Cloud services from Amazon, Google and GoDaddy are host to the most malware on the internet, according to a new report.
The Quarterly Threat Intelligence Report by the Security Engineering Research Team (SERT) analysed the most active malware distribution channels and looked at the implications of widespread cloud adoption.
It found that the growing trend of cloud computing has offered a new mode for attackers to distribute malware.
The benefit of using trusted address spaces like Amazon or Google is that the attackers are able to avoid being blocked by geographic blacklists, as well as keeping down costs to create transient networks to spread malware undetected.
The report also found that more than 40 major anti-virus engines fail to detect malware.
"Malware and, more specifically, its distributors are utilizing the technologies and services that make processes, application deployment and website creation easier," said Rob Kraus, Director of Research at SERT.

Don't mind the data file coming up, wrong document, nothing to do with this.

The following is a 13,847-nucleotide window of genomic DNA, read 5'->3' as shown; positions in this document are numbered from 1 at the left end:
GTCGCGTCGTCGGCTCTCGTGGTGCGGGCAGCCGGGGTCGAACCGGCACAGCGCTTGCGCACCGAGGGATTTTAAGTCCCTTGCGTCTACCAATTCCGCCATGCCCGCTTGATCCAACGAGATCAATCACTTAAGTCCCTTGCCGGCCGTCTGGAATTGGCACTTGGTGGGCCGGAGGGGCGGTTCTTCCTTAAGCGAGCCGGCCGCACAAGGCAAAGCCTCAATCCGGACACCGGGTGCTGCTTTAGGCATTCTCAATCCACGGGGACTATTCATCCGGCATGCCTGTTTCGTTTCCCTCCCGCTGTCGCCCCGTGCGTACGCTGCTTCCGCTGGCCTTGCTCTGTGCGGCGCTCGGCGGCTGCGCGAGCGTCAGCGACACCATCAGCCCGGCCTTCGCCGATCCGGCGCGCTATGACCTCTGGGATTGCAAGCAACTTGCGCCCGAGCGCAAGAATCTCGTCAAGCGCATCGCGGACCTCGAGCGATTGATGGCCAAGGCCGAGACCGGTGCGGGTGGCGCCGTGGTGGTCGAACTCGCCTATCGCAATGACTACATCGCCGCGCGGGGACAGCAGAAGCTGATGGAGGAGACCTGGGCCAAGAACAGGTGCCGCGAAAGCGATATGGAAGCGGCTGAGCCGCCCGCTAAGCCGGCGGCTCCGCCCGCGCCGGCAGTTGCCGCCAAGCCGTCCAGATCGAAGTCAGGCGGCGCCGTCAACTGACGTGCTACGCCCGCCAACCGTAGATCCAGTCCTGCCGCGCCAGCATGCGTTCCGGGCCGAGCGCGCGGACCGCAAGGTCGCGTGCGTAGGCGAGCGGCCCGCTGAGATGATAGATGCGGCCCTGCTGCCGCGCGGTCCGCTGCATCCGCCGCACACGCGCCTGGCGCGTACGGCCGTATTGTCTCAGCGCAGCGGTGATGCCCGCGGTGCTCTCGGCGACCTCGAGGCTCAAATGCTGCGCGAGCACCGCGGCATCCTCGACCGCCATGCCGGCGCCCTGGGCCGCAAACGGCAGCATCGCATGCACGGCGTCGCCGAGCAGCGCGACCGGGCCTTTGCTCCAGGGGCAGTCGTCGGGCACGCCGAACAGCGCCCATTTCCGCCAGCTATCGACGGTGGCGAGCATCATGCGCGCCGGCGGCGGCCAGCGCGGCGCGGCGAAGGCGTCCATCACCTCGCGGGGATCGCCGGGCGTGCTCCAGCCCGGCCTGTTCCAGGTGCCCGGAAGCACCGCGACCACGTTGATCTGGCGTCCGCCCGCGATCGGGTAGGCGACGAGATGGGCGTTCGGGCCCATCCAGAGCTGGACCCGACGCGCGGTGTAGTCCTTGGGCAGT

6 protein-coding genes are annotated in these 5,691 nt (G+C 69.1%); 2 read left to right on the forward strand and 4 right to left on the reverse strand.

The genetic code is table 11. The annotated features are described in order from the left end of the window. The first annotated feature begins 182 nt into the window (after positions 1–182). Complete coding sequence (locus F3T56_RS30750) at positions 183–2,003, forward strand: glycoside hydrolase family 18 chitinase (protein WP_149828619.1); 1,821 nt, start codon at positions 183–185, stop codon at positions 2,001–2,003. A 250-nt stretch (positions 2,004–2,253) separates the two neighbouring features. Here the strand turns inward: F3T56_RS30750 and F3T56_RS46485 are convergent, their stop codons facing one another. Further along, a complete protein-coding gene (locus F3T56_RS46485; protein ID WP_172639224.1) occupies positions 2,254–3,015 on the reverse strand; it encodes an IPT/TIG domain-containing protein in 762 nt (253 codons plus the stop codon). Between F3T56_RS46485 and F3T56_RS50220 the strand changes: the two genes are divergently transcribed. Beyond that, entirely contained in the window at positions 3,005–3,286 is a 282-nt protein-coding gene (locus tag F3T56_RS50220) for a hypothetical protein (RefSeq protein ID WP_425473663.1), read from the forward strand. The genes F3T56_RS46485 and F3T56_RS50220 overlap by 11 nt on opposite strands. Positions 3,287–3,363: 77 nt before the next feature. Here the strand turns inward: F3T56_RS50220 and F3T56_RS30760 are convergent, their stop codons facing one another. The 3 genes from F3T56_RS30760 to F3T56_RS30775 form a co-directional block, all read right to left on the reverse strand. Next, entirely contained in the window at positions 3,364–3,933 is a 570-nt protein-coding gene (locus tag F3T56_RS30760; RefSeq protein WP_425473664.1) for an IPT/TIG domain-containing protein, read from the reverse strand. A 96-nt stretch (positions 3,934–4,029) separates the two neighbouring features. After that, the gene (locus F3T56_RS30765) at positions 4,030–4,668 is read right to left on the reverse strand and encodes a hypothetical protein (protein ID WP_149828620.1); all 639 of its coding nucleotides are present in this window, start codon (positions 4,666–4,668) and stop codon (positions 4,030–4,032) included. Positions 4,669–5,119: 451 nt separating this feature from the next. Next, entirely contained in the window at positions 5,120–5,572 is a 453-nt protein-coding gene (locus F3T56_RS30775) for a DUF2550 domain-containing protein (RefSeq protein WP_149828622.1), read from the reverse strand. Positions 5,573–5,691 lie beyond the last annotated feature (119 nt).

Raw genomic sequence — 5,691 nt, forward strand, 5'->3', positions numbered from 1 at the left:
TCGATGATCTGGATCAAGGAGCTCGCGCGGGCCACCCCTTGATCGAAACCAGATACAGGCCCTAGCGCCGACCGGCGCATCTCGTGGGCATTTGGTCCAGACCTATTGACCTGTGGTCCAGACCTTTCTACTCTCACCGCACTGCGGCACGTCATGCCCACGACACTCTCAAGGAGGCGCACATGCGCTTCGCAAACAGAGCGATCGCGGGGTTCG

"Now we have to maintain our focus not only on the most dangerous parts of the Web but also on the parts we expect to be more trustworthy."
Earlier this month, scientists at the University of Cambridge found that many people were ignoring malware warnings due to vague and general warnings.
Malware warnings to users that used clear, concise and unthreatening language were far more affective at preventing users from ignoring browser warnings.
Ross Anderson, one of the scientists behind the research, said: "People ignore general warnings such as that a web page 'might harm your computer' but do pay attention to a specific one such as that the page would 'try to infect your computer with malware designed to steal your bank account and credit card details in order to defraud you'."